And so what we’ve done is we’ve built the science into a platform that we’re now deploying with large corporations and we’re given the ability to actually understand the health of their culture in a very, very granular level in real time. And so with that comes quite a bit of responsibility, right? We get asked questions all the time around, “Is this ethical?” and, “Is this big brother-like?” And we can actually say no, because we’ve spent quite a bit of time, we actually spent two years building our platform and it seems like a very, very long period of time with the fast rate of technology today to build a platform like this but the reason that it took us so long is because we wouldn’t do it unless we could be absolutely sure that we were respecting PII and that we were keeping everybody safe at the end of the day. This is first and foremost for us as a company, it’s part of our ethical principles, we actually publish our ethics online, on our websites if you go to Receptivi.com you can read about our ethical guidelines, it’s actually interesting, it’s not like boring kind of legalese, it’s actually a really interesting document.

And we have a very firm belief that if you are holding PII, you are putting not just yourself but you’re putting anybody whose PII is there at risk. And we take a much longer term view of this than most organizations do because we realize that the future is a very long period of time and any corporation or any organization that’s amassing PII, they don’t know where it’s going to end up, they don’t know where it’s going to end up in 50 years, 75 years, or even 200 years. So our philosophy is that the only way to handle PII is to never touch it in the first place. So what we’ve done is we’ve built our platform in a way where we deploy a remote piece of code on prem at our client’s site and that piece of code does all the analysis of language, it turns it into these nonreversible engineered—you can’t reverse engineer the output from this code but we understand it and we’re able then to be able to analyze their workforce in a way where even if that data was hacked or leaked or whatnot, it would be completely useless to anybody but us and it also can’t be re-associated with the individuals in the organization.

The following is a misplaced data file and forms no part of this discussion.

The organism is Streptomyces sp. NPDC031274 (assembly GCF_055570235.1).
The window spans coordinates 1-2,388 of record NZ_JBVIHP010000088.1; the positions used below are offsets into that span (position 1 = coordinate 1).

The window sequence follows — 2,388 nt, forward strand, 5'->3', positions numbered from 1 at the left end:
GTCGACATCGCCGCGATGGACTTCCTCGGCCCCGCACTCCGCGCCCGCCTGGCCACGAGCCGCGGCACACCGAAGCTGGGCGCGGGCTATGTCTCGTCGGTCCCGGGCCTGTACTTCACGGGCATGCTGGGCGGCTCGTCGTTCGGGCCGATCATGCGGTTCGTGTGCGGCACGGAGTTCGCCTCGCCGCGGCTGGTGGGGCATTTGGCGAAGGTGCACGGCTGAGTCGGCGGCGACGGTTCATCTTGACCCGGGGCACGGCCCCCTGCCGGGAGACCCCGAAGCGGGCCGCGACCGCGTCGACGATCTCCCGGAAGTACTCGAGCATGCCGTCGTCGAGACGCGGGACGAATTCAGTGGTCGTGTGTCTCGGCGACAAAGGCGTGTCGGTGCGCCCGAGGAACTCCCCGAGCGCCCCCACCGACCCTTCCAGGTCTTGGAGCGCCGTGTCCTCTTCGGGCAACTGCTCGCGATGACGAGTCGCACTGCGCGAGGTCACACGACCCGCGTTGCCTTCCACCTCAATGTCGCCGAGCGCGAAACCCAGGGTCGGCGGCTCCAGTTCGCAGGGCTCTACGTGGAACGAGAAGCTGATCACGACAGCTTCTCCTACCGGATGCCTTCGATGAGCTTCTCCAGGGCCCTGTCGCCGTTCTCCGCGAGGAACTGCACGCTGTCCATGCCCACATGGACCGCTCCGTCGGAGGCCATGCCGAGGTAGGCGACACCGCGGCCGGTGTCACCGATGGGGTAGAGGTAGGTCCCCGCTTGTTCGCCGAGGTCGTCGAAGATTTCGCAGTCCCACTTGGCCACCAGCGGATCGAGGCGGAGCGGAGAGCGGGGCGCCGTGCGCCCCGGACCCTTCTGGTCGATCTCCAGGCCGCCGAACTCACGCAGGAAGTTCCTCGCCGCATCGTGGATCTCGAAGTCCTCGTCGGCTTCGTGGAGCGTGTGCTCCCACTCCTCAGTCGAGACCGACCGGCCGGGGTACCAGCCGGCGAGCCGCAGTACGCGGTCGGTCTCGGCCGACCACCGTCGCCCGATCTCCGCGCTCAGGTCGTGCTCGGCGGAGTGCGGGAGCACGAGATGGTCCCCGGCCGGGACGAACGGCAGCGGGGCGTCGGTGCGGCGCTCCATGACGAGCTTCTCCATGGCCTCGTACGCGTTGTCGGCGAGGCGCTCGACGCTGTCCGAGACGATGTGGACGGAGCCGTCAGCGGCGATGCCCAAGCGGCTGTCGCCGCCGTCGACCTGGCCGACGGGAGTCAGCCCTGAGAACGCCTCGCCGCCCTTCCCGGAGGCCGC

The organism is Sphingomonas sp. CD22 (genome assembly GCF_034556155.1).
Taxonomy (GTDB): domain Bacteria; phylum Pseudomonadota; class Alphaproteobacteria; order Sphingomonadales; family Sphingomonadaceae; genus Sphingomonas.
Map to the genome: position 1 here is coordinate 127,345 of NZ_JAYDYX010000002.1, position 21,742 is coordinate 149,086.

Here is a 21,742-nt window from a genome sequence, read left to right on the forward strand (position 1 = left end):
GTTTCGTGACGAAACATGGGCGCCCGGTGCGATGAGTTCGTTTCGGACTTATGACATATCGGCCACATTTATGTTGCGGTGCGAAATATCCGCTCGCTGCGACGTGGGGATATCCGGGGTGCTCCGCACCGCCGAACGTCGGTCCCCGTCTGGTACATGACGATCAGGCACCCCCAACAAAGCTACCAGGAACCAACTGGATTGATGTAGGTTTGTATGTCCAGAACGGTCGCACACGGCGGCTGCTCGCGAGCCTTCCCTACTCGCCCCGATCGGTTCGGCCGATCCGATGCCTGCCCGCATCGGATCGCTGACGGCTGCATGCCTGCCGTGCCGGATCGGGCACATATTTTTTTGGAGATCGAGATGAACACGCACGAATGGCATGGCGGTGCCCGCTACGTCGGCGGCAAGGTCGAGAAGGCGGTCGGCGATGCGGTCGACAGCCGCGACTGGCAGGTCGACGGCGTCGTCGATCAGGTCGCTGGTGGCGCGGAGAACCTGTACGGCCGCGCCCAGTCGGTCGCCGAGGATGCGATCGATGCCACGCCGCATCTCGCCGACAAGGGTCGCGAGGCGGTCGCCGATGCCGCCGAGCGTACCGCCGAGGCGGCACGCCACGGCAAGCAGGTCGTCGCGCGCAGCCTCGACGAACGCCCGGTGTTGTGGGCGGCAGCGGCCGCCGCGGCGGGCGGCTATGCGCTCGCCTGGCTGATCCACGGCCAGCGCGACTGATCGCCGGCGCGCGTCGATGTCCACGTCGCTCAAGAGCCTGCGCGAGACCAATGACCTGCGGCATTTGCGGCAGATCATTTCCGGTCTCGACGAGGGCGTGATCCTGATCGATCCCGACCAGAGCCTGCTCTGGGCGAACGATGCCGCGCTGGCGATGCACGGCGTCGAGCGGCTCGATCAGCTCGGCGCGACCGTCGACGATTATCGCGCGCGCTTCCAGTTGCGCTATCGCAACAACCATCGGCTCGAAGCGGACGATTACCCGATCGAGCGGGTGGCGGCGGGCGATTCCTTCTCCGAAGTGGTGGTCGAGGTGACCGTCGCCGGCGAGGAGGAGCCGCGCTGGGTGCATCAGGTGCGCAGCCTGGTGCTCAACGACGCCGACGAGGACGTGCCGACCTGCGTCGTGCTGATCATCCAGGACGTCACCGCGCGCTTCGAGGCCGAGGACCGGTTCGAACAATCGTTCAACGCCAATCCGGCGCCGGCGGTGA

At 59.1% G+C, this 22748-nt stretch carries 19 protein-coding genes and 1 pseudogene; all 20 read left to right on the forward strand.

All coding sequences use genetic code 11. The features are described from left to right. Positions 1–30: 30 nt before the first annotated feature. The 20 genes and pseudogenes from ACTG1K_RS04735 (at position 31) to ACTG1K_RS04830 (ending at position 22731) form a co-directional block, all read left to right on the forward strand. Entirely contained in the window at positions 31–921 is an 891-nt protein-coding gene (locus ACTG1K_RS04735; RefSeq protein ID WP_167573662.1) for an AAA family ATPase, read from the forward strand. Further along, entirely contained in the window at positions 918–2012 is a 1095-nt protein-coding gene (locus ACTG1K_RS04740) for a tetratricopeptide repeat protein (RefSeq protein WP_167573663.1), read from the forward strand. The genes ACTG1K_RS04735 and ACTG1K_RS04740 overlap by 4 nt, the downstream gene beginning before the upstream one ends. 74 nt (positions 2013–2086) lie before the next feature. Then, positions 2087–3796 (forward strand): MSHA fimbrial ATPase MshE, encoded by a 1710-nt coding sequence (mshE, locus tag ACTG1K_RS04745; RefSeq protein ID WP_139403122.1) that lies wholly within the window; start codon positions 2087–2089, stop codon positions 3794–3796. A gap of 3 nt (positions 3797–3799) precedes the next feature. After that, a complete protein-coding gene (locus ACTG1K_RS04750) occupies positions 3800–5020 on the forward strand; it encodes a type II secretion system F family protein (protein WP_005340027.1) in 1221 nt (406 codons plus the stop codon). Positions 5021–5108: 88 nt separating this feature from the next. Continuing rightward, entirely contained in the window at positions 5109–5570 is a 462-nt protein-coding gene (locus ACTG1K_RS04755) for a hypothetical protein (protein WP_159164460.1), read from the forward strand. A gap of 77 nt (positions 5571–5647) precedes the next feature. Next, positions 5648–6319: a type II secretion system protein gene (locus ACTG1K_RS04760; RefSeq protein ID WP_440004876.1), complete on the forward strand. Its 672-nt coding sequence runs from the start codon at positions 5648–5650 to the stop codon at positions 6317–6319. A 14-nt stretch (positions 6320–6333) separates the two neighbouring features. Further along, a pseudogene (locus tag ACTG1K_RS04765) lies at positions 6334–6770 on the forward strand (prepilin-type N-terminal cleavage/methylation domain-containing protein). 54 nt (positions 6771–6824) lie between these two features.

And so I’m happy to talk about this later in more detail, I don’t have a lot of time to continue but essentially we feel that we’ve kind of solved a number of interesting problems and as a relatively small organization in Toronto who has actually figured out how to generate incredibly deep insights about people, like incredibly deep insights about people without ever actually seeing their data, we think we can actually set and we are setting a really, really interesting example for a lot of other large technology companies that are sitting on what could be very, very dangerous data over time. And so it’s not a challenge but I think we put it out there as an opportunity and we’d really like to see other organizations try and follow this lead and act in a socially responsible sort of way when it comes to handling personally identifiable information. And I don’t think there really are limits to what you can do in this way. I think there’s an incredible amount, if you have the energy and the focus and the willingness to actually try and do things slightly differently, I think that many of the large technology organizations out there who have recently seen problems with personally identifiable information leaks could actually solve this problem if they really, really wanted to. So thank you all very much.